I think there’s something transcendentally whatever about every one of those moments… I think Please Please Me was the most political song ever written. Pop music by its very nature, at its best, is threatening. When it doesn’t threaten it’s trash. But the majority of it does, and is a generational thing. I always see the generation in terms of, like the New Testament, it’s the son saying no to the father, and that’s the political act. It doesn’t matter what pile of garbage, be it Anti-Nazi League or Ecstasy communality (and neither of those are garbage, both of those are fabulous political constructions, but nevertheless they’re not necessary to give credence) – all that’s necessary for me to give political credence to pop music is that it is generational, it is a young generation saying no to an older generation. Or that it is just something that defines you as different, that defines you as being separate, which is part of the whole dawn of the idea of teenage, of pop music, of rock’n’roll in the 50s – it defines youth as being different and having different ideas. And since Please Please Me was the first number one single for the Beatles that began that process of uniting a generation I have no difficulty in regarding that as the supreme political moment.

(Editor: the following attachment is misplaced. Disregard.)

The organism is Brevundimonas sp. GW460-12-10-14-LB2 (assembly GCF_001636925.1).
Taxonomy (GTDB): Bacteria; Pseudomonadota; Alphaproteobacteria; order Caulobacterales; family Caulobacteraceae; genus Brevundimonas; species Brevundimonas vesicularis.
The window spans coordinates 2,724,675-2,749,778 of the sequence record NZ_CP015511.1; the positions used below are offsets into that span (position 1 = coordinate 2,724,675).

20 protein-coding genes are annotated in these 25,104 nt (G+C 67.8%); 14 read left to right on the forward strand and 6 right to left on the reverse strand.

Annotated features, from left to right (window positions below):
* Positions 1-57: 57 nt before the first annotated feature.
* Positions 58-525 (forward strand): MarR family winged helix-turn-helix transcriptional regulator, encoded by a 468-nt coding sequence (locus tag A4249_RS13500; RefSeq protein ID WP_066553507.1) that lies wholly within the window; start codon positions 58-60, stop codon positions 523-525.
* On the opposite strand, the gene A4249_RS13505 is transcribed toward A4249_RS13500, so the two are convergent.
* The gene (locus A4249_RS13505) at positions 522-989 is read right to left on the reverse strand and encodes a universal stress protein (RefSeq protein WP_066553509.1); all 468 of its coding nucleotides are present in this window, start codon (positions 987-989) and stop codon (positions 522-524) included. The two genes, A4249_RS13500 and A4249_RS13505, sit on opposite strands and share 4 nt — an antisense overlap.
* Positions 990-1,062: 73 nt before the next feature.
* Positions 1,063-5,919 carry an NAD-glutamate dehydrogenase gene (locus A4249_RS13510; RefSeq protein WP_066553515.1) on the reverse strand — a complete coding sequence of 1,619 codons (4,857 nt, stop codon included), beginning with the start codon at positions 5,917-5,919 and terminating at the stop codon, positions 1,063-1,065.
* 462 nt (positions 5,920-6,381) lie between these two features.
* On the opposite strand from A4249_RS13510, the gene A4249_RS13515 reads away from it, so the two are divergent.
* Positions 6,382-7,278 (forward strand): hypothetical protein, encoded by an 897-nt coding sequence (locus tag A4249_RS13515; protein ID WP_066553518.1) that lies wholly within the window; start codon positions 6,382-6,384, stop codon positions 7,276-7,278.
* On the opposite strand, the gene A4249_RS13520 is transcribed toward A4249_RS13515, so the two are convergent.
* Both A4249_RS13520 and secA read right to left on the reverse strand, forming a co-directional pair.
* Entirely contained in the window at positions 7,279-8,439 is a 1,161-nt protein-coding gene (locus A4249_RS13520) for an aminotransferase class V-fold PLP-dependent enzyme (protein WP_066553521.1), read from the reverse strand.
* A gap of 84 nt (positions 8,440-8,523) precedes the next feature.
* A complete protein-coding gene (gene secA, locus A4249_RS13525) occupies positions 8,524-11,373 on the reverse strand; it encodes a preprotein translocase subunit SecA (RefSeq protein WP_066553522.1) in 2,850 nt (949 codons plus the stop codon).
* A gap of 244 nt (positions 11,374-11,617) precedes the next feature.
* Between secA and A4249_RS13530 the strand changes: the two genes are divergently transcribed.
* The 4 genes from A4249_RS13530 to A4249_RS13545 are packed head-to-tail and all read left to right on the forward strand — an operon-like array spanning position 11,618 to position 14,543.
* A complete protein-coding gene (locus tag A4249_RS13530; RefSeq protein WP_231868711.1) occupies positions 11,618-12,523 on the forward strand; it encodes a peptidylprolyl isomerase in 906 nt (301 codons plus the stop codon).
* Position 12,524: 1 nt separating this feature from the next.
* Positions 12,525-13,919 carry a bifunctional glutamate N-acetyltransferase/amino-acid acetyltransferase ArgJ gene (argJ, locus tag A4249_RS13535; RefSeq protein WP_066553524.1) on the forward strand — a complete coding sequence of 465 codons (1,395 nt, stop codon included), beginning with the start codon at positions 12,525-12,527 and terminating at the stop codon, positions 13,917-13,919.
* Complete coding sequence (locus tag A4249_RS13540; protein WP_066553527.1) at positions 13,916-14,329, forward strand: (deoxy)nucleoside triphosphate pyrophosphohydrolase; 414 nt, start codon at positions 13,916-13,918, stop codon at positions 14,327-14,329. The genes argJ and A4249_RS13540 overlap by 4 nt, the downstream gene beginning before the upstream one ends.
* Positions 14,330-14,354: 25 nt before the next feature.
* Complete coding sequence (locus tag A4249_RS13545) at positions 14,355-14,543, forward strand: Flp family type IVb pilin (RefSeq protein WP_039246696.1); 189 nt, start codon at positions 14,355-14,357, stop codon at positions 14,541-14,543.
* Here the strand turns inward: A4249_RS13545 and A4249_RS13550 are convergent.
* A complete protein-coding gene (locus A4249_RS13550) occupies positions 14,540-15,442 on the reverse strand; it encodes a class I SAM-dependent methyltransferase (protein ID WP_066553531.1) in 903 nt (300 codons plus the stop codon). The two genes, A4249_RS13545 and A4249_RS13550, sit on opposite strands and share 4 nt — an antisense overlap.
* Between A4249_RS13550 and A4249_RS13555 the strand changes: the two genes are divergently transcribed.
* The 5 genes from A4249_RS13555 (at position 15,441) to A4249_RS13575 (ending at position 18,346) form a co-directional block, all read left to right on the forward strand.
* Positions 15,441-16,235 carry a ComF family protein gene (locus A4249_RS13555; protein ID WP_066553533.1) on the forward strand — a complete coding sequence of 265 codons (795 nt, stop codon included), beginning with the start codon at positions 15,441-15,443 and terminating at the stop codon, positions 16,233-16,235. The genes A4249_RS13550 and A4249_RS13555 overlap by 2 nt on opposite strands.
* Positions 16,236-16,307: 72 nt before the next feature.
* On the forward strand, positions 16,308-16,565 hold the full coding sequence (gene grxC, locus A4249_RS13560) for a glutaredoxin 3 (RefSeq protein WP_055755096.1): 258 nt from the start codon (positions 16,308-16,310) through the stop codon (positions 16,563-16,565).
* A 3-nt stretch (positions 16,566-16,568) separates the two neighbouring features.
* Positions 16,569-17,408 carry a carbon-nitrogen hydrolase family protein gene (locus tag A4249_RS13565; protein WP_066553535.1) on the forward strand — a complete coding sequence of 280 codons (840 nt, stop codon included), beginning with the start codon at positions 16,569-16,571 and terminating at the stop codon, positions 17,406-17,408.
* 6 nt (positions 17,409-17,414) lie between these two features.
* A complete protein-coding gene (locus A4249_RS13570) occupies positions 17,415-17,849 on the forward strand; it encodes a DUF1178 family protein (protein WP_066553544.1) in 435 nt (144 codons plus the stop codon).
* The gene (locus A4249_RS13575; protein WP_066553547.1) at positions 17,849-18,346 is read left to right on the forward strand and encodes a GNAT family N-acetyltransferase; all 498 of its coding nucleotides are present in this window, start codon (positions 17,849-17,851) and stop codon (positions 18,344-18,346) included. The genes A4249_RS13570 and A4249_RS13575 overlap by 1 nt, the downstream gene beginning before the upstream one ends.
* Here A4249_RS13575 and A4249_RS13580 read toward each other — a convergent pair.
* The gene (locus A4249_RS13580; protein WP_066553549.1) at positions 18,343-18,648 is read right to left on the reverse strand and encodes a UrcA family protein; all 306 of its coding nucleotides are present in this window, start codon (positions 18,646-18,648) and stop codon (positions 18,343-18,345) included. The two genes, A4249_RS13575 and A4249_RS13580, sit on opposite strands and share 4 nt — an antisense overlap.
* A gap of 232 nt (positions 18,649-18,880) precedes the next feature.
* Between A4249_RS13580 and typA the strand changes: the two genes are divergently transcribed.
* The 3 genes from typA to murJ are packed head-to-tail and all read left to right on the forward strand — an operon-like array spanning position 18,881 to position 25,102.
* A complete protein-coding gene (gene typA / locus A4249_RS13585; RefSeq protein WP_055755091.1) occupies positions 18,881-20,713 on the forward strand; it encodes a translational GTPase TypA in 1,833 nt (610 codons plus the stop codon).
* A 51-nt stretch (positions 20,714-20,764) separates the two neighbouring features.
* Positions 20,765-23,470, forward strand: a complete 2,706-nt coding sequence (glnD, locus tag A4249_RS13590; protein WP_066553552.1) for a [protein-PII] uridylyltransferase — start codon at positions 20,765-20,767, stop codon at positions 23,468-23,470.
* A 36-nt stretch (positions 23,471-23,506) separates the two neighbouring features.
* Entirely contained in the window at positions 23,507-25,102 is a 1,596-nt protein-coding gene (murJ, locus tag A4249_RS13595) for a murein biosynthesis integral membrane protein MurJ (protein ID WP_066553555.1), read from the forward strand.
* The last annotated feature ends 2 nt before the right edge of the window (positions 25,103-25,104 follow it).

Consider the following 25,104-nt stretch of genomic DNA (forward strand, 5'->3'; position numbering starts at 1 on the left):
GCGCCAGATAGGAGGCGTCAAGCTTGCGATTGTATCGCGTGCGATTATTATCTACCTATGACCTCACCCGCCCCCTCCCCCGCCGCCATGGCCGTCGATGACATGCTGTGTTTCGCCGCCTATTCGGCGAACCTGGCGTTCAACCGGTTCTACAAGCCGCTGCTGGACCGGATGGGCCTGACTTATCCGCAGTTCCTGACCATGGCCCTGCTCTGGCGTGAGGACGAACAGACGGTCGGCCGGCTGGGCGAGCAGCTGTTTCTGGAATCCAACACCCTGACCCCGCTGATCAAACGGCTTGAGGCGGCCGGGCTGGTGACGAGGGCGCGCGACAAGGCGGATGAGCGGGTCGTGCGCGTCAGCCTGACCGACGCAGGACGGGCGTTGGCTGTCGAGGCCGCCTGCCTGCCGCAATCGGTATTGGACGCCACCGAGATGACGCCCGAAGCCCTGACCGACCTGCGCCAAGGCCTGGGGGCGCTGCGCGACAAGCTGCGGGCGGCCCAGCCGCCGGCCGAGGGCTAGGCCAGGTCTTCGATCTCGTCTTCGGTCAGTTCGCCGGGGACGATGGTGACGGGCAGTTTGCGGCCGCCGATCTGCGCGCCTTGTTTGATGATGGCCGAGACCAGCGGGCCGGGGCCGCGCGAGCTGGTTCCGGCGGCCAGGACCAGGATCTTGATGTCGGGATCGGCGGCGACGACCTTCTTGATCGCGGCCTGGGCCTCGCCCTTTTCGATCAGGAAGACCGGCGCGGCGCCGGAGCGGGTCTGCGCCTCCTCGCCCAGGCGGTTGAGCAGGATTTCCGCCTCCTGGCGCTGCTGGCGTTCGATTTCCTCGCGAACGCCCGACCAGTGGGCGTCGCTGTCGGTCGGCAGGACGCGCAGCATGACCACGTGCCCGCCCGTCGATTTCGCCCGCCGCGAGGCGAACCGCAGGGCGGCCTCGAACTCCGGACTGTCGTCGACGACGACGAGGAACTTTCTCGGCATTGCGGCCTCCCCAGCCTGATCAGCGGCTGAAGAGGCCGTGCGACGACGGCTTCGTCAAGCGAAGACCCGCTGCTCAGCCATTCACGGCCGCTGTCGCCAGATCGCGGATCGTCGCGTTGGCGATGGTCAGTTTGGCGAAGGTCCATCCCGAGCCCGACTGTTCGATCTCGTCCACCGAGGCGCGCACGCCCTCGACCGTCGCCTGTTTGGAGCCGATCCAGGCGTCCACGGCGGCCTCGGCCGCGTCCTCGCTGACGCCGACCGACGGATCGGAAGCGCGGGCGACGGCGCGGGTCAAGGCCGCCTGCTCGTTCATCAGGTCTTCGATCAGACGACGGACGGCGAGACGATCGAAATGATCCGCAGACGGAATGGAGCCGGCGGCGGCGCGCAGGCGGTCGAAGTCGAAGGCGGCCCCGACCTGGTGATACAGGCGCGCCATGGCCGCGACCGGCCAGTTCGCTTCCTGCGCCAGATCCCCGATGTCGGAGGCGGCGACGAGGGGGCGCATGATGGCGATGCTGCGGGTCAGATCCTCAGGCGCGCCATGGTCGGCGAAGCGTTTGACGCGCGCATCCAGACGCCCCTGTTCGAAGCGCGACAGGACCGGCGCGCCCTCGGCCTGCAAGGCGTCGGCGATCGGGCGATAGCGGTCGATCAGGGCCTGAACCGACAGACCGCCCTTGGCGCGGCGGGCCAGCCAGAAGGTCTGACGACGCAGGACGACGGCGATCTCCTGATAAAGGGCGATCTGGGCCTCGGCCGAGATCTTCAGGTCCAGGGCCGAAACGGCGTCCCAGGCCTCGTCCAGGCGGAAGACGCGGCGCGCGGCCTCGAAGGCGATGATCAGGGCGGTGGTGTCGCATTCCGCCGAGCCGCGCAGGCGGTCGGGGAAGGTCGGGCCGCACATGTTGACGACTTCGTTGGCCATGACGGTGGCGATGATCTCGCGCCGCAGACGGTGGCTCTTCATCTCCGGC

Don’t you feel yourself in a slightly contradictory position in terms of this generational thing? Being a respectable local businessman…

No, I don’t find any conflict… I always feel immature, I always feel when I’m talking to people – sometimes ten years younger than me – that they’re grown-ups and I’m not, so I’ve never had a problem with that. My bosses at Granada, some of them are younger than me, they’re grown-ups, they behave like grown-ups. Some people are 22 and are grown-up, more’s the pity for them.

So, socialism. Do you see yourself as a socialist?